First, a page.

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Prepare Your Succulents for Rainstorms

Snail on Succulent

How to Prepare Your Succulents
for Rainstorms

While gardening between El Niño storms, I inadvertently threw a snail through the open window of a passing pickup truck. I realized this because, unlike previously tossed mollusks, I didn’t hear the sound of shell hitting asphalt. If the driver had stopped, I would’ve apologized and explained that it wasn’t personal—at least not where he was concerned.

Snail on Succulent

The snail photo is from the first edition of Designing with Succulents, which means the snail would be 10+ years old had it lived. Of course it didn’t.

 

Snails reproduce in abundance in wet weather and unless stopped chew unsightly holes in plants. This is truly a shame because succulents keep their leaves a long time. An environmentally friendly bait is Sluggo, but it’s expensive, as are decollate (predator) snails—which in any case are not legal in every California county. The most expedient method, squashing underfoot, leaves a sticky residue on shoes. So I step on a leaf instead, which is one reason I grow nasturtiums. Set a snail on the ground, place a nasturtium leaf atop it, and step on it. If there’s no crunch, find harder ground. But not your patio; snails stain.

And then there’s rot

An even bigger concern during El Niño is that succulents, which come from arid climates, may rot. Stems or trunks turn squishy and collapse. It may be possible to take cuttings from healthy top growth and restart the plants—as I did that rainy winter with aeoniums. Fortunately, the rest of my succulents came through fine, despite double normal rainfall. After all, it’s not water that causes roots to rot, but drowning from lack of oxygen (plus microbes). Consider: Agave attenuata, crassulas, yuccas and other succulents thrive in Hilo, Hawaii, shown below, where precipitation averages 200+ inches a year. Rain bathes the roots continually, but they stay aerated and healthy because the soil is fast-draining lava rock.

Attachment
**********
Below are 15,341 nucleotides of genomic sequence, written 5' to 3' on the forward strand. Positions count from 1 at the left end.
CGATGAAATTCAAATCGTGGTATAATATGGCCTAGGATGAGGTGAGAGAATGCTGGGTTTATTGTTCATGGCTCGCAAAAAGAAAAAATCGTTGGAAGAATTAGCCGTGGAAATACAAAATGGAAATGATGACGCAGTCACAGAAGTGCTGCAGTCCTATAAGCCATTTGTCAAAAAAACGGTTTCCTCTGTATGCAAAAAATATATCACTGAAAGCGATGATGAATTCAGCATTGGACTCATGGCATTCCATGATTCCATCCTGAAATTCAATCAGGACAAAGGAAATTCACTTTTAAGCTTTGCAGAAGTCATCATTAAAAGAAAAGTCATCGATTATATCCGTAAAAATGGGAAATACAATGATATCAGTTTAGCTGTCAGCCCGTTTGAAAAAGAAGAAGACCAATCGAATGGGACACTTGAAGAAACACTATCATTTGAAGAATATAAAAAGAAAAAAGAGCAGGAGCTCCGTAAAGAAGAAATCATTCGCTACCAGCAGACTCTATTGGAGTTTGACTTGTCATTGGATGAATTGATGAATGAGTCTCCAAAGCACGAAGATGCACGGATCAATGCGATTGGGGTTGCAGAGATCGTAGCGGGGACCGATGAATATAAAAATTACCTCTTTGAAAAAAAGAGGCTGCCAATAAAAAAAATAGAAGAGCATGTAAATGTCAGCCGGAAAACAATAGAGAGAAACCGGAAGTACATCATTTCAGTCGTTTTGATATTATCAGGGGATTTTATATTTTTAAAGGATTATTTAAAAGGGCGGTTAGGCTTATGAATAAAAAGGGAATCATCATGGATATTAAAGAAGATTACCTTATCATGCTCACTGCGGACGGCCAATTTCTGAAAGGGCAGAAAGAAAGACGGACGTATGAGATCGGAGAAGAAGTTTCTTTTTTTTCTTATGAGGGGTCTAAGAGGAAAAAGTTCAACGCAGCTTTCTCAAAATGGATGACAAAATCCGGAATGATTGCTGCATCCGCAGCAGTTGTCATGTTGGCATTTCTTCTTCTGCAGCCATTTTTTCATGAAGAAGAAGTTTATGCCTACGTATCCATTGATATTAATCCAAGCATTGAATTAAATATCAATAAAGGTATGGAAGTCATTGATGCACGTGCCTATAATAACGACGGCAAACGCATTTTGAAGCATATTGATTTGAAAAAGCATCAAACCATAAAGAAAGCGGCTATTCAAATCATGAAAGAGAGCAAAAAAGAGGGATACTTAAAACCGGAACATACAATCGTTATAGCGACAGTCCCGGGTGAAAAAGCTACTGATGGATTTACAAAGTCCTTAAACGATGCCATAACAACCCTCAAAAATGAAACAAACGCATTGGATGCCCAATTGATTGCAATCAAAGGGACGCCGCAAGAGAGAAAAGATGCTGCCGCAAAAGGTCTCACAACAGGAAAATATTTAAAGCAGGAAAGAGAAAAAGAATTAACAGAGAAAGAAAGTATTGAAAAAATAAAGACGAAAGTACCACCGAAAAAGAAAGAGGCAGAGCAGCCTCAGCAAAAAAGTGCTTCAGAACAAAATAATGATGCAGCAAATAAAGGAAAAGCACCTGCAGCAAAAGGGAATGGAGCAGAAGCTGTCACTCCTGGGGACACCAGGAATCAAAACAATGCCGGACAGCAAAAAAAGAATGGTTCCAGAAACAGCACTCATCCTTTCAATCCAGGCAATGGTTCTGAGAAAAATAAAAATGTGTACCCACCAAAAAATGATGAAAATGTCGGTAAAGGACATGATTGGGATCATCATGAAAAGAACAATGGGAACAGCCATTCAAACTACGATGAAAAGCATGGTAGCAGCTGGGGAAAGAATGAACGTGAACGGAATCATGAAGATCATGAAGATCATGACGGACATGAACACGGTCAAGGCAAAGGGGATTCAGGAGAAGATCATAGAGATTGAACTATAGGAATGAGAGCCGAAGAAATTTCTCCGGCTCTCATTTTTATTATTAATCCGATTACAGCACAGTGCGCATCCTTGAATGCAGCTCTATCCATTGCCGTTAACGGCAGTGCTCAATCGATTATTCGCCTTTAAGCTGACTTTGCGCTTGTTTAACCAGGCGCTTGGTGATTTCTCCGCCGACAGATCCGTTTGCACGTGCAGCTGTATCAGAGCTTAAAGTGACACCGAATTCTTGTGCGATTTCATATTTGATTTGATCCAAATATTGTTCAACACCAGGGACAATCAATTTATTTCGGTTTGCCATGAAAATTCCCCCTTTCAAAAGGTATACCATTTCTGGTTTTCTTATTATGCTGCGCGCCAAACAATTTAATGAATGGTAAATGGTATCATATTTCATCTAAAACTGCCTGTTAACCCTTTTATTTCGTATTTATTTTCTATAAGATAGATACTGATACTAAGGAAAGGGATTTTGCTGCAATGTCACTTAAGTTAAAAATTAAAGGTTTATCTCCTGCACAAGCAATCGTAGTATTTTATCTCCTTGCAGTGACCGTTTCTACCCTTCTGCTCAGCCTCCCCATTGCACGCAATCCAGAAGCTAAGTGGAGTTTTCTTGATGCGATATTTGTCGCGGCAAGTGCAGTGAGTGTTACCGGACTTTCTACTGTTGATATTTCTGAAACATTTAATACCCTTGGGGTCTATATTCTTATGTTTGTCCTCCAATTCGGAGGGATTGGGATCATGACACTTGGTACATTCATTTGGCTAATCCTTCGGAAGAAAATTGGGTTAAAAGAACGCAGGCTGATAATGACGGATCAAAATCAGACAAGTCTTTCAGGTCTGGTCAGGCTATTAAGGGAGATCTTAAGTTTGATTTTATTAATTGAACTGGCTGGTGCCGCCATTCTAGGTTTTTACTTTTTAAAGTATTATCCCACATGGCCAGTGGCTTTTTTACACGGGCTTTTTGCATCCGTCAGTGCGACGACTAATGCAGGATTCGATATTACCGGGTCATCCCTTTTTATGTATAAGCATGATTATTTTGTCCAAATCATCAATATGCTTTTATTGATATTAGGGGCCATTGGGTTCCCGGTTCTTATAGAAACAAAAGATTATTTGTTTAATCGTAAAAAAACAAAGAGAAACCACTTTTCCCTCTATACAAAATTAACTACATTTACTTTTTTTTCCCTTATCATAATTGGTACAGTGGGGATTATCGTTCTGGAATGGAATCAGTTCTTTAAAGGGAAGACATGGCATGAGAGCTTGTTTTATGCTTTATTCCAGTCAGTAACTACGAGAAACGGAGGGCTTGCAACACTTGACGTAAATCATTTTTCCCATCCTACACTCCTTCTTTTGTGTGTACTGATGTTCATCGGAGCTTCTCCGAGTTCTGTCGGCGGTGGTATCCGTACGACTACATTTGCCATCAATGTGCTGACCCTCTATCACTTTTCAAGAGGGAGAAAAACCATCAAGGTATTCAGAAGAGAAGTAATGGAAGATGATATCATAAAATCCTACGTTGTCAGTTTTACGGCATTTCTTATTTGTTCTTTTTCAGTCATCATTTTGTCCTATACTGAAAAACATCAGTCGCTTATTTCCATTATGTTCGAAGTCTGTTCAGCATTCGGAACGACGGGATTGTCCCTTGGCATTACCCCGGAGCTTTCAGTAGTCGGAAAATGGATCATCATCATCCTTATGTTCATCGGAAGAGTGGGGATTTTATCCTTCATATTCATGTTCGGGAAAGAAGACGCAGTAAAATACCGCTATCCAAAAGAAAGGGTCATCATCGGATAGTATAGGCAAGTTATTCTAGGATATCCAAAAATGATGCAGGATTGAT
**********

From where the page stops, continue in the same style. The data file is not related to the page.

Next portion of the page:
Succulents in Hilo, Hawaii

 

If succulents occupy low-lying areas of your garden where rain tends to puddle, and you don’t want to move the plants to higher ground, use a patio umbrella to keep them from being soaked. Channel run-off with rocks, sandbags or trenches; and top-dress soggy soil with pumice to absorb standing water.

 

 

 

 

 

 

 

 

 

Perhaps the best soil amendment for succulents is pumice, a lightweight crushed volcanic rock that aerates the growing medium and absorbs excess moisture. I mix pumice half-and-half with bagged potting soil for containers; and with equal parts compost and garden soil or decomposed granite for in-ground beds. [Learn more about pumice.]

Related info

On this site:

How to Water Succulents These fleshy-leaved plants from hot, dry regions are designed to live off water stored in their leaves and tissues in order to survive periods without rainfall. But this doesn’t mean you shouldn’t water them at all…[Continue reading]

Learn about pumice. No other soil amendment is as widely used by succulent growers and collectors as pumice (crushed lava rock). Here’s why…[Continue reading]

Succulents and Too Much Rain, A French Solution Want to protect your succulents from too much rain? Here’s how the Jardin Zoologique Tropical in southeastern France…[Continue reading]

Oh, No, My Succulents Froze!  Will succulents recover from frost damage? It depends. Here’s how frost-tender succulents looked before temps dropped into the mid-20s F, and after…[Continue reading]

Caring for Your Succulent Garden After Rainstorms, Checklist  Rain at last! Could the California drought finally be over? Well, no. It’ll take hundreds of years for underground aquifers…[Continue reading]

Winter Protection for Succulents: Products  Soggy soil, dim light, high humidity and freezing temperatures can be death to succulents native to warm, arid climates. These items will help you get your succulents through cold, wet North American winters…[Continue reading]

On My YouTube channel: 

Why Succulents Rot and How to Prevent It

Why Rain is Good for Potted Succulents

Post-Rain Must-Do’s for Succulent Gardens

 

Books by Debra Lee Baldwin

 


 


 

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